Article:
Montréal Design as Seen by Dyan Solomon
If you don’t know her name, you’ll for sure know her flavours. The chef and restaurant owner of Old Montreal’s most famous café-restaurant, Olive et Gourmando, Dyan Solomon came to Montreal from Kingston, Ontario to go to McGill at the age of 18 and pretty much never left. The style maven knows design through and through – just look at the moody interior of her latest bijou, the two-year old grill restaurant in Griffintown, Foxy. We sat down to get her inside scoop on Montréal’s design scene and some of the hot spots not to be missed.
How would you define Montréal’s sense of design?
Very unique. Montréal has a very creative population. It’s an affordable place to live, which draws a lot of interesting people here, and that enables us to be arm-in-arm with all these interesting people that have so much to give. I don’t really think of Montréal as the most beautiful city in terms of architecture; we do have beautiful pieces, but it doesn’t blow your mind in that sense. It’s more all the elements of design that I find amazing together, from artists to fashion to interior design, anything you can think of.
Why is it important to you to support local design?
Because if you really love your city, you want to give your money to people who are trying things locally. As an entrepreneur I have a lot of empathy for someone that takes a chance and tries to do something. It’s not easy, and I think we have an obligation to recognize and support that, especially in this day and age of big box stores.
In what way would you say your style is typically Montréal?
I think that what makes me typical is that Montréal isn’t fixated on labels, like if you earn a certain amount of money so you must look a certain way. People here are more into creativity and flair – there’s a lot of pizzazz about how people dress, which I think is really fun. You’ll hear people in Toronto say, “Oh I couldn’t get away with wearing that at work.” That rarely comes out of the mouth of a Montrealer. Montrealers wear pretty much what they please; they take risks and are very fashion-forward people.
How does Montréal inform your work and creative expression?
In so many ways. I’ve always said that people who stay in Montréal are a tougher brand of folk – there’s a lot of things that work against you if you’re an Anglophone coming from somewhere else. In a way, it’s a bit like frontier people – the people who stay in Montréal choose to stay and have the fortitude to create interesting things. You can make an analogy with wine: the vines that make the best wine are those that struggle. We struggle a little bit and it makes us better, stronger, smarter, more empathetic.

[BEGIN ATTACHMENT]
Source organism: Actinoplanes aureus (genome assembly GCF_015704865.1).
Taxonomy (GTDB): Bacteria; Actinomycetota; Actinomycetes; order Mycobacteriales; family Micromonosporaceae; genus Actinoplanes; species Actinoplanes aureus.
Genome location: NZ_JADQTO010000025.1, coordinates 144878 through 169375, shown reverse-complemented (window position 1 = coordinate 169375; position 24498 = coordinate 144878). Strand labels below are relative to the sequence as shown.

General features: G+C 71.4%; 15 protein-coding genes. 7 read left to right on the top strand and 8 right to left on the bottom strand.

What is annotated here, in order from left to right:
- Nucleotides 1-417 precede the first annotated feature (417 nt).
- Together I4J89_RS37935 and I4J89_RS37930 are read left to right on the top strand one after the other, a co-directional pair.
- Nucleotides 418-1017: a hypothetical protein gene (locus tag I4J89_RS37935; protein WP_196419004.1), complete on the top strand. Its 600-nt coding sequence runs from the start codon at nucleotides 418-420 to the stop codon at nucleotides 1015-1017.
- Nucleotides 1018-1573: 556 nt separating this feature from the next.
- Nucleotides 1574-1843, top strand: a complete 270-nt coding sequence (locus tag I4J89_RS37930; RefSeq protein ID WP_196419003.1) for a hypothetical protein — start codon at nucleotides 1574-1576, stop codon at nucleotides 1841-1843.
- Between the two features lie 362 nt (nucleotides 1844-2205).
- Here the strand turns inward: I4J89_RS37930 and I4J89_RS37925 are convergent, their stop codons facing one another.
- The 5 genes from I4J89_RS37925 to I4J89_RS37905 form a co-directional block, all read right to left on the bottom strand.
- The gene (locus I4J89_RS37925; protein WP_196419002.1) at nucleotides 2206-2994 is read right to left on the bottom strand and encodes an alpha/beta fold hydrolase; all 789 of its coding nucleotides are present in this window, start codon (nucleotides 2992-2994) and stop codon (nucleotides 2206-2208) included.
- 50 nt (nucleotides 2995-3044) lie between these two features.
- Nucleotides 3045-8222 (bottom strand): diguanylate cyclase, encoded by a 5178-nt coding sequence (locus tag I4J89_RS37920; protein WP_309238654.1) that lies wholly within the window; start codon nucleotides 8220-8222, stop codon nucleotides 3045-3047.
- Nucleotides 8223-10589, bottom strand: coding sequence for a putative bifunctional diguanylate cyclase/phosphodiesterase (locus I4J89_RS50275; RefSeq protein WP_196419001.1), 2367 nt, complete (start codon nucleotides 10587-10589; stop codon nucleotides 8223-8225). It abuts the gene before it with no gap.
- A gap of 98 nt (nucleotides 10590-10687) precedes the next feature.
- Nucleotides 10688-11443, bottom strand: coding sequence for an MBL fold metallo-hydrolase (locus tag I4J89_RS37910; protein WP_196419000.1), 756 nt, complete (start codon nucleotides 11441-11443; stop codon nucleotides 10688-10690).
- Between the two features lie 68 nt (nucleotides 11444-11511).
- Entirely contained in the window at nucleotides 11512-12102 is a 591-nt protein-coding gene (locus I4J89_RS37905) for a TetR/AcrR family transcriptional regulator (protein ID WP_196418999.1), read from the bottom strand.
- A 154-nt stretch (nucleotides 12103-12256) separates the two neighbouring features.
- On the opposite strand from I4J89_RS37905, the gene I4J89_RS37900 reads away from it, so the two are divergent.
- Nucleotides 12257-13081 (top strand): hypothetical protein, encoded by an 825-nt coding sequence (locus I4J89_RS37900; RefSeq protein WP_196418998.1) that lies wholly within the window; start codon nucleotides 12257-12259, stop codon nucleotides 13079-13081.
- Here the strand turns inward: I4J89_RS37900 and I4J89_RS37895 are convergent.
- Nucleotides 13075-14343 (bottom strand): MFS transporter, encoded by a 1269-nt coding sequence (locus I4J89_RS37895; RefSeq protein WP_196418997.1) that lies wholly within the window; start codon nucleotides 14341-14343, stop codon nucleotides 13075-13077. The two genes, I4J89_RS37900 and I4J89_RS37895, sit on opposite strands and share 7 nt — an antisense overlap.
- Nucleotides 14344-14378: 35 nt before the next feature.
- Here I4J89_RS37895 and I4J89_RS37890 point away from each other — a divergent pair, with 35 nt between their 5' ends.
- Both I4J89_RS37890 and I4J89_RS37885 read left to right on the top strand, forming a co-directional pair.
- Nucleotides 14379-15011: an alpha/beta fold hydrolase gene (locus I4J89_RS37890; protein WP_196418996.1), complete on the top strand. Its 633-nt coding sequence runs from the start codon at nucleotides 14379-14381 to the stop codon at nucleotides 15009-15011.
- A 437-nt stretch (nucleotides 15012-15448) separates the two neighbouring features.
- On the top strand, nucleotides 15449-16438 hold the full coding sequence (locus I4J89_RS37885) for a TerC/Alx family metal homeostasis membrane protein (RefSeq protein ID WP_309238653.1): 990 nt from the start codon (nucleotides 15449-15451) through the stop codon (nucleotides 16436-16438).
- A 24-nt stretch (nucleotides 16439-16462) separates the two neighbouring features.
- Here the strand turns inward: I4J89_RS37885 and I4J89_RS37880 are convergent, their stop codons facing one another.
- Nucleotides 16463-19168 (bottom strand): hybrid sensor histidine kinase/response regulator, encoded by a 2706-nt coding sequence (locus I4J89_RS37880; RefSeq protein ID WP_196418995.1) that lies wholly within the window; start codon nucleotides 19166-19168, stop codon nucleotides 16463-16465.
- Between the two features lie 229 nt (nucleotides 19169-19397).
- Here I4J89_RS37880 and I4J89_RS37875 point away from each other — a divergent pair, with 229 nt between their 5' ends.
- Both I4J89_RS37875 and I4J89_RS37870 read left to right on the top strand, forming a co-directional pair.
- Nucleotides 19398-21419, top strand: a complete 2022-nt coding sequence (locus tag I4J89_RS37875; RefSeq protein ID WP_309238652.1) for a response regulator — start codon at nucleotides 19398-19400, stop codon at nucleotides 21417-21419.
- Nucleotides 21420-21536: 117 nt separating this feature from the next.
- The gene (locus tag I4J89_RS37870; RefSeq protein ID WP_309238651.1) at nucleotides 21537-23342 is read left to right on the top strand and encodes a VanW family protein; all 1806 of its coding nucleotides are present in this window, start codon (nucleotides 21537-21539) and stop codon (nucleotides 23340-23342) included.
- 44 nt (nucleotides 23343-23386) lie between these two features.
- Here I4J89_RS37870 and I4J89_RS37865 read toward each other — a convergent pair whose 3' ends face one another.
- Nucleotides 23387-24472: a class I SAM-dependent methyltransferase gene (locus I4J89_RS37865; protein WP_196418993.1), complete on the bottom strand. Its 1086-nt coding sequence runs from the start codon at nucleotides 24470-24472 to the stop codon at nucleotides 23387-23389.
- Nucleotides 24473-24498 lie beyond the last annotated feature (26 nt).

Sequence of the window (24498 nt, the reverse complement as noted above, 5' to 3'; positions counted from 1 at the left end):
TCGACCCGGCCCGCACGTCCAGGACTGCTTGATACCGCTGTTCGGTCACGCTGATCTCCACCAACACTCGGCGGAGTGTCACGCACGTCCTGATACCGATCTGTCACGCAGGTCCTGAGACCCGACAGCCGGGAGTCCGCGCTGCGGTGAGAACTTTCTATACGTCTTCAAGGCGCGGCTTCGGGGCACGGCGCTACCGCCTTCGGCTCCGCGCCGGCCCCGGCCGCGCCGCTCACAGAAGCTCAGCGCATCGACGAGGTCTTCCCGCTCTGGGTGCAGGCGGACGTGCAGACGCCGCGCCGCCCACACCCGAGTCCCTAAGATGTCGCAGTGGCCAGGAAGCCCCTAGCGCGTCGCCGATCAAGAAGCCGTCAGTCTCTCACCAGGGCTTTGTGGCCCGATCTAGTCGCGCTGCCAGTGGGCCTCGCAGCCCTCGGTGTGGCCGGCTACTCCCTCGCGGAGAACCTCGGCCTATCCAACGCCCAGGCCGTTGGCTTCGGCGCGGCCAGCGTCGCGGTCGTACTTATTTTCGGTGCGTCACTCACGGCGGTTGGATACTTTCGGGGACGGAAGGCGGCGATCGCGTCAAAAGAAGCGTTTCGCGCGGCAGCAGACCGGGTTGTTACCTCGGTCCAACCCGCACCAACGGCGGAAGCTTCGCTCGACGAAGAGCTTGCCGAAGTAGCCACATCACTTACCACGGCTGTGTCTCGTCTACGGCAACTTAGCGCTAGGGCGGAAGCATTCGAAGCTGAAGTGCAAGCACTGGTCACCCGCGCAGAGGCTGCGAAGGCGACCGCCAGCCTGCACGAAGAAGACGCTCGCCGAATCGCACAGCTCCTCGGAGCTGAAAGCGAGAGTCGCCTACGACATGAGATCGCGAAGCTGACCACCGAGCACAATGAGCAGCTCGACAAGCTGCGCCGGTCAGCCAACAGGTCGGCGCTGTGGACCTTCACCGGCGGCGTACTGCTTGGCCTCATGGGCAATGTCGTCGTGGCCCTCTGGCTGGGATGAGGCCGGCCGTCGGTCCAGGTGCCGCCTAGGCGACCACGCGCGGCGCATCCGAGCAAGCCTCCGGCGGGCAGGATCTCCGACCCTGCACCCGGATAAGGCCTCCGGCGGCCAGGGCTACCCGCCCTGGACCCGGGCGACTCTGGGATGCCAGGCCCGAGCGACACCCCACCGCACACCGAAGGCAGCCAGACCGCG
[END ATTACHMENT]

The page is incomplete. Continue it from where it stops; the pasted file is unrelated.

What’s your favourite neighbourhood?
I have two: Mile End – though it’s a little cliché at this point it’s still a magic neighbourhood. The diversity there just blows my mind, all kinds of people living together: rich, poor, Portuguese, Hassidic Jews, McGill students, French, English – it’s a very mixed neighbourhood and it represents very nicely what Montreal is at its best. And there’s lots of cool little places, young entrepreneurs, people trying stuff and I like that too. My other favourite neighbourhood is Old Montréal. I came here 20 years ago to open Olive, and it was Deadsville – we were the only people on our block. People told us we were nuts for opening a business there, but for me it’s always been about the architecture. How is it possible that we’re not all dying to live down here? I mean now we are, but it took a loooong time. I have a deep love for this neighbourhood.
Where do you go in Montréal for a coffee?
One of my favourites is definitely Nora Gray. They’re old friends, the food is good and homey and the space is very intimate. I love the lighting. I feel good in there.
Two places I always come back to are Pullman and Buvette Chez Simone. They’re both great institutions. But then Dominion Square Tavern for a cocktail is just “wow” too, in terms of feeling like you’re somewhere else in the world – there are all sorts of fun places like that in Montréal that just have an amazing atmosphere.
When you feel like shopping?
These days Old Montréal is really great; expensive because you have a lot of high-end clothing, but very beautifully curated. If I’m feeling very wealthy it’s Cahier d’Exercises –they have an incredible eye. Also À Table Tout le Monde, for very beautiful pottery. Otherwise I find myself a lot in Mile End – Les Étoffes, and all the fun boutiques on Saint-Laurent. I tend to go all over the city, like I go to TNT for one thing, hit the sales at Holt Renfrew at the end of the summer – they’re amazing!
Tell us about a hidden spot you’re going to regret sharing with us.
There’s a bar called Loïc – it’s not that hidden but it’s still a little hidden, like at the very end of Saint-Henri. It’s in an old bank, a really cool, beautiful building. The food is the best part for me – they make a beautiful drink and have a good little wine list, but the food is incredible.
You have a design-obsessed friend coming to Montréal. Where do you send them?
To the Phi Centre. It’s pretty amazing, and to think that it’s one of the first true green buildings of that scope – it’s LEED, and it’s a pretty interesting space. There are pop up food events, concerts, mini film festivals, invited artists… there’s a lot going on in there.
This post has been presented in collaboration with Souk@SAT, avid supporters of Montréal design.
Isa Tousignant, blogger
Isa Tousignant is an art and lifestyle writer based out of Montréal’s ecclectic Park Ex neighbourhood. She is Contributing Editor for Canadian Art magazine and freelances full-time for a wide variety of magazines and brands. She’s also a jewellery designer and passionate about animal costumes and their role in contemporary art.